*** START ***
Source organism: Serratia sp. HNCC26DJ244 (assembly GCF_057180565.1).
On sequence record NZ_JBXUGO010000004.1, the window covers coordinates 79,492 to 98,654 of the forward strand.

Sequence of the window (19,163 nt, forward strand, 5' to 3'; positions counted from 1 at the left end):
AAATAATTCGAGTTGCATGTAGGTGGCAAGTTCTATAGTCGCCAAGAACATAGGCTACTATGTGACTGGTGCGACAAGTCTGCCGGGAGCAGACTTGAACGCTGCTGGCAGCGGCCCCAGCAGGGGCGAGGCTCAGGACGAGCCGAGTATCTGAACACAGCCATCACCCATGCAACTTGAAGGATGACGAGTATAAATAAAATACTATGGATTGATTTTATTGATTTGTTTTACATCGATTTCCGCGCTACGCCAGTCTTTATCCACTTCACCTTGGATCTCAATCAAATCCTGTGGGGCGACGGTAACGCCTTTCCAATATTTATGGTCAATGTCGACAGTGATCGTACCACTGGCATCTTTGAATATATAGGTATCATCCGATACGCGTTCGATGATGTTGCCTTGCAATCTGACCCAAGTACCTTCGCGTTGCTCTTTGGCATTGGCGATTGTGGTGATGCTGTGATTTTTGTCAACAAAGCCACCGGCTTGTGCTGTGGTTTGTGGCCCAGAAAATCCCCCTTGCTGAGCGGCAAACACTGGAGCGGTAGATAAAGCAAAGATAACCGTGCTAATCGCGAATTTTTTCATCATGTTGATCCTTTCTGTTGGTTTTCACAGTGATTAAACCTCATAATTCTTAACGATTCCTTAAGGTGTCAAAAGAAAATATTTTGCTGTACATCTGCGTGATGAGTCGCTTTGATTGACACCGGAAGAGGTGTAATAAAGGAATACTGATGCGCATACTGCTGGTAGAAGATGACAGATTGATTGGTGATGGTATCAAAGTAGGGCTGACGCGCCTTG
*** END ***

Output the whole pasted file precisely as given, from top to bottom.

Source organism: Serratia sp. HNCC26DJ244 (assembly GCF_057180565.1).
On sequence record NZ_JBXUGO010000004.1, the window covers coordinates 79,492 to 98,654 of the forward strand.

Sequence of the window (19,163 nt, forward strand, 5' to 3'; positions counted from 1 at the left end):
AAATAATTCGAGTTGCATGTAGGTGGCAAGTTCTATAGTCGCCAAGAACATAGGCTACTATGTGACTGGTGCGACAAGTCTGCCGGGAGCAGACTTGAACGCTGCTGGCAGCGGCCCCAGCAGGGGCGAGGCTCAGGACGAGCCGAGTATCTGAACACAGCCATCACCCATGCAACTTGAAGGATGACGAGTATAAATAAAATACTATGGATTGATTTTATTGATTTGTTTTACATCGATTTCCGCGCTACGCCAGTCTTTATCCACTTCACCTTGGATCTCAATCAAATCCTGTGGGGCGACGGTAACGCCTTTCCAATATTTATGGTCAATGTCGACAGTGATCGTACCACTGGCATCTTTGAATATATAGGTATCATCCGATACGCGTTCGATGATGTTGCCTTGCAATCTGACCCAAGTACCTTCGCGTTGCTCTTTGGCATTGGCGATTGTGGTGATGCTGTGATTTTTGTCAACAAAGCCACCGGCTTGTGCTGTGGTTTGTGGCCCAGAAAATCCCCCTTGCTGAGCGGCAAACACTGGAGCGGTAGATAAAGCAAAGATAACCGTGCTAATCGCGAATTTTTTCATCATGTTGATCCTTTCTGTTGGTTTTCACAGTGATTAAACCTCATAATTCTTAACGATTCCTTAAGGTGTCAAAAGAAAATATTTTGCTGTACATCTGCGTGATGAGTCGCTTTGATTGACACCGGAAGAGGTGTAATAAAGGAATACTGATGCGCATACTGCTGGTAGAAGATGACAGATTGATTGGTGATGGTATCAAAGTAGGGCTGACGCGCCTTG